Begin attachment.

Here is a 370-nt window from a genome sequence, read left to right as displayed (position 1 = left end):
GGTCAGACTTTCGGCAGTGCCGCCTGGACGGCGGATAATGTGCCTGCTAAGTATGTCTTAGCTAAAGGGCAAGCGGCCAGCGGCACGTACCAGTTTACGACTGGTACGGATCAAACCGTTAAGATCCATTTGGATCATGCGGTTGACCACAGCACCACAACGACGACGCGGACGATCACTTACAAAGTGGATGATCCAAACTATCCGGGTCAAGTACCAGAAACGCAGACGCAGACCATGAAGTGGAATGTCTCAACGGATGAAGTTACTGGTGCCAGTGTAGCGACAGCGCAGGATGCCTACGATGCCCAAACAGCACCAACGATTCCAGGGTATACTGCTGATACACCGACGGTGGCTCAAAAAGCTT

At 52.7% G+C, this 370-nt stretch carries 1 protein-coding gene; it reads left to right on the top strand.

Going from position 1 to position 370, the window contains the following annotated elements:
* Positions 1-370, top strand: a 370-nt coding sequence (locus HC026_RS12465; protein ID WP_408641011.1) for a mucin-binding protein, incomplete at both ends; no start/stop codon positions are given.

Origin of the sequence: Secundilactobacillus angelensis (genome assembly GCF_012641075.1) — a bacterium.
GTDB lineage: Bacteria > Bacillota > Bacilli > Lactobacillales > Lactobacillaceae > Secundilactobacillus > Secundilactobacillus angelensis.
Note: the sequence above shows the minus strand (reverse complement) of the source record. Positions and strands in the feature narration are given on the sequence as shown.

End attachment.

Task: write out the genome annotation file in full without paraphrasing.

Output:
Here is a 370-nt window from a genome sequence, read left to right as displayed (position 1 = left end):
GGTCAGACTTTCGGCAGTGCCGCCTGGACGGCGGATAATGTGCCTGCTAAGTATGTCTTAGCTAAAGGGCAAGCGGCCAGCGGCACGTACCAGTTTACGACTGGTACGGATCAAACCGTTAAGATCCATTTGGATCATGCGGTTGACCACAGCACCACAACGACGACGCGGACGATCACTTACAAAGTGGATGATCCAAACTATCCGGGTCAAGTACCAGAAACGCAGACGCAGACCATGAAGTGGAATGTCTCAACGGATGAAGTTACTGGTGCCAGTGTAGCGACAGCGCAGGATGCCTACGATGCCCAAACAGCACCAACGATTCCAGGGTATACTGCTGATACACCGACGGTGGCTCAAAAAGCTT

At 52.7% G+C, this 370-nt stretch carries 1 protein-coding gene; it reads left to right on the top strand.

Going from position 1 to position 370, the window contains the following annotated elements:
* Positions 1-370, top strand: a 370-nt coding sequence (locus HC026_RS12465; protein ID WP_408641011.1) for a mucin-binding protein, incomplete at both ends; no start/stop codon positions are given.

Origin of the sequence: Secundilactobacillus angelensis (genome assembly GCF_012641075.1) — a bacterium.
GTDB lineage: Bacteria > Bacillota > Bacilli > Lactobacillales > Lactobacillaceae > Secundilactobacillus > Secundilactobacillus angelensis.
Note: the sequence above shows the minus strand (reverse complement) of the source record. Positions and strands in the feature narration are given on the sequence as shown.